Since 1863, 29 sculptures have been installed across Central Park’s 843-acres. Of that number, 22 are dedicated to men, two are inspired by fictional female characters and one is meant to be climbed on. Located on 76th Street and 5th Avenue by the north side of Central Park’s Conservatory Water, sculptor Jose de Creeft’s bronze depiction of Alice in Wonderland has served as stomping grounds for kids ever since it was constructed in 1959.
Today, it’s become a beloved fixture of the park, but the sculpture’s origins can be traced back to Astoria’s Modern Art Foundry, where it was cast. Located in the former carriage house of the famous Steinway Mansion, the Foundry is a mecca for sculptors where artistic visions become realized in metal. The roots of some of the city’s most recognized works can be found here, and we’re holding a behind-the-scenes tour of the space to shed light on the artist fabrication processes that go on inside.
Over the years, many projects have been brought to life at The Modern Art Foundry, but Alice in Wonderland holds distinction as “one of the most cherished sculptures” in Central Park. It was commissioned by philanthropist George Delacorte as a tribute to his late wife Margarita, whose favorite author was Lewis Carroll; she would read his whimsical book, “Alice’s Adventures in Wonderland,” to her children.
Dedicated by Robert Moses on May 7, 1959, Alice in Wonderland was erected as a gift to the children of New York City. While its design was based off original illustrations from the first published edition of the book by John Tenniel, Alice is actually a depiction of Creeft’s daughter, Donna, and the Mad Hatter is a caricature of George Delacorte himself.
Interestingly (and atypical of most public works), it was also deliberately crafted with interactivity in mind. In a conversation recorded on February 2011, Bob Spring, whose father started the foundry in 1932, revealed that the composition was designed to allow the public to crawl over Alice and her cohort of friends (including the Mad Hatter, the White Rabbit, the Dormouse, and the Cheshire Cat). In fact, the mushrooms actually serve as supports, allowing access to the rest of the sculpture.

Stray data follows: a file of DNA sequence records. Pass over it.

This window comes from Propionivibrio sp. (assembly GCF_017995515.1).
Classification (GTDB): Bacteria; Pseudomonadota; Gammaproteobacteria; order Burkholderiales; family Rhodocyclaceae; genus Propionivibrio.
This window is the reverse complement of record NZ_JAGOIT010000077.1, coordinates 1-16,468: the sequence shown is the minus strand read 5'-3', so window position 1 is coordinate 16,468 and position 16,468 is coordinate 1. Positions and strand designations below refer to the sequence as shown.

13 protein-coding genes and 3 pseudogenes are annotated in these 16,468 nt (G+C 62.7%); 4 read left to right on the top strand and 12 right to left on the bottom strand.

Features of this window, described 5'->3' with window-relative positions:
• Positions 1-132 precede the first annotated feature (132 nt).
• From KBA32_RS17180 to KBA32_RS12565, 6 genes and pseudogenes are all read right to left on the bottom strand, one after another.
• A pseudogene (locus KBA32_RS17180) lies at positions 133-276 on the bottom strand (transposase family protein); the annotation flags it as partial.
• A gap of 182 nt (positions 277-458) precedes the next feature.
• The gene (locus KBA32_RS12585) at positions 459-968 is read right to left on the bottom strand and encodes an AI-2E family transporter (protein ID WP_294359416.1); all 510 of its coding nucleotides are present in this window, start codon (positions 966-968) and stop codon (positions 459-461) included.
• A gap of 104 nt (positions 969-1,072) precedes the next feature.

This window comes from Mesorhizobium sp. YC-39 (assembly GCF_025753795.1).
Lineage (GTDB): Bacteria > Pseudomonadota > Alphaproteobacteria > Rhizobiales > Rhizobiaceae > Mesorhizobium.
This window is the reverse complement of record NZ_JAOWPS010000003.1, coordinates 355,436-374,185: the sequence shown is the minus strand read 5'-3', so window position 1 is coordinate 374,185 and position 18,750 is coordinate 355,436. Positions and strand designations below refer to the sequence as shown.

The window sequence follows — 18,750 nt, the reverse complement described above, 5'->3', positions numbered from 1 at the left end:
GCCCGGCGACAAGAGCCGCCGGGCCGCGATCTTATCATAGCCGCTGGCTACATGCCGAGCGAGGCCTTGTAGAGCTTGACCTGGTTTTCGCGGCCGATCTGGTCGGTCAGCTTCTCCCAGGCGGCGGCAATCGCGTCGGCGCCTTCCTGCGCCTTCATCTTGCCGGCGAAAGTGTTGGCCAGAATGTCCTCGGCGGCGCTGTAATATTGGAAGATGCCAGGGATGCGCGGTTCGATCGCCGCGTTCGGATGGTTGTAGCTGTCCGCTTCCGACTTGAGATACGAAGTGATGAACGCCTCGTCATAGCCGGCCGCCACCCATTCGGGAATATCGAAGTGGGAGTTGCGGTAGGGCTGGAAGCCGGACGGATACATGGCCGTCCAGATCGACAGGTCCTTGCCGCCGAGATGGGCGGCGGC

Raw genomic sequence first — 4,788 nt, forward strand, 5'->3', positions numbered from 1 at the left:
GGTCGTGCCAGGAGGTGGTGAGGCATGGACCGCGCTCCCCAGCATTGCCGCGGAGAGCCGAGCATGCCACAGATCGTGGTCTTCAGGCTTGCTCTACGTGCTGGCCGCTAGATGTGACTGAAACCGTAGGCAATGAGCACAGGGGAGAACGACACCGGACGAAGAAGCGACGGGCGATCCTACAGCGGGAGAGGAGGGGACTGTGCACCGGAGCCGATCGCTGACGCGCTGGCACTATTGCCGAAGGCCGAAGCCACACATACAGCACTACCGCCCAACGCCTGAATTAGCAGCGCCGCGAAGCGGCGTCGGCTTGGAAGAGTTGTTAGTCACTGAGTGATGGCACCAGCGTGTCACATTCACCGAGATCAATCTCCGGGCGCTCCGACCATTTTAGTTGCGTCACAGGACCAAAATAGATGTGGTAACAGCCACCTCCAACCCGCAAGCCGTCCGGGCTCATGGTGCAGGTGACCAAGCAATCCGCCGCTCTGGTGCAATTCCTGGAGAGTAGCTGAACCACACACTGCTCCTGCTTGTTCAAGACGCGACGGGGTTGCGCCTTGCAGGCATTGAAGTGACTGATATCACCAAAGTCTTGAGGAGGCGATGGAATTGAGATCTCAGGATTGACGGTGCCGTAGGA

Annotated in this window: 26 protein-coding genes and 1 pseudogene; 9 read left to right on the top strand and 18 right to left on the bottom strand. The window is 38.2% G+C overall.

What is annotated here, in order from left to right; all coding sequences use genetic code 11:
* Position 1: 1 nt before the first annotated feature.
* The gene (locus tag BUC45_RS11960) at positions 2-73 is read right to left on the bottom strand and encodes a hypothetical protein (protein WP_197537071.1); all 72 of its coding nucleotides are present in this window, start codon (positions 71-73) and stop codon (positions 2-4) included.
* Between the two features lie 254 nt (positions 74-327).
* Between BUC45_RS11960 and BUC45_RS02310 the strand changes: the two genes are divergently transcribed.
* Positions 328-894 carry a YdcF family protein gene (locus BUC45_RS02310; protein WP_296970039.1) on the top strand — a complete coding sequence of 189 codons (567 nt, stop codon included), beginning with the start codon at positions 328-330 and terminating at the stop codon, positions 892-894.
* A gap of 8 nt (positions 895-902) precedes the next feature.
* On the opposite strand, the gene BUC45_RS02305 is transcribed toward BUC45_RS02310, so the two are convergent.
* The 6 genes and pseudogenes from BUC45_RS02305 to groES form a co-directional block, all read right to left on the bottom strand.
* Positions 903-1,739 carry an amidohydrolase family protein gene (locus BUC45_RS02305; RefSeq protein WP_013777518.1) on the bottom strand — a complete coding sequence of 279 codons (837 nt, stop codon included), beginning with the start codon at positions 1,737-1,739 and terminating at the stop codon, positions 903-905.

Steinway Mansion Carriagehouse – Now The Modern Art Foundry
According to Spring, his job was to rub his hands all over the surface of the sculpture to check if there were any sharp surfaces that could potentially harm someone. “I actually touched every inch of the statue to make sure it was safe,” he said. In the same conversation, he also sheds light on the fabrication process in general:
I do remember finishing the big mushroom. It was cast in sections, and some of the welding was done on the inside. There was not enough room inside of the bronze for me use the mask with the dark glasses to protect my eyes from being burned, so I held the glass without the hood and I tack welded it. Little did I know, that the ultra-violet light was bouncing off the top of the bronze and into my eyes. I went home that night and in the middle of the night, it felt like I had sand in my eyes. It hurt so much the next day that I went to have them checked by my doctor. What happened was, my retinas were burned and I suffered for many years after that with night driving because it would give me headaches.
Following the casting process, the sculpture was moved to its permanent home in Manhattan. To do so, the entire piece had to be lifted by a crane on to a flat bed truck, and wheeled through the streets of Queens over to Central Park.
Decades later, it now serves as a favorite spot for locals and tourists alike, but it wasn’t initially well received by everyone. In response to criticism that the sculpture lacked a specific function and was not monumental, Delacorte stated that it “just seemed a nice thing to have in the park.”
“On Sunday mornings, I watch the kids climbing over it, under it. It’s a regular parade,” he said. “What good is the Eiffel Tower? Not everything has to have a practical function. What do we remember about Rome? We remember the fountains and the statues. There has to be a place in life for the eye’s pleasure.”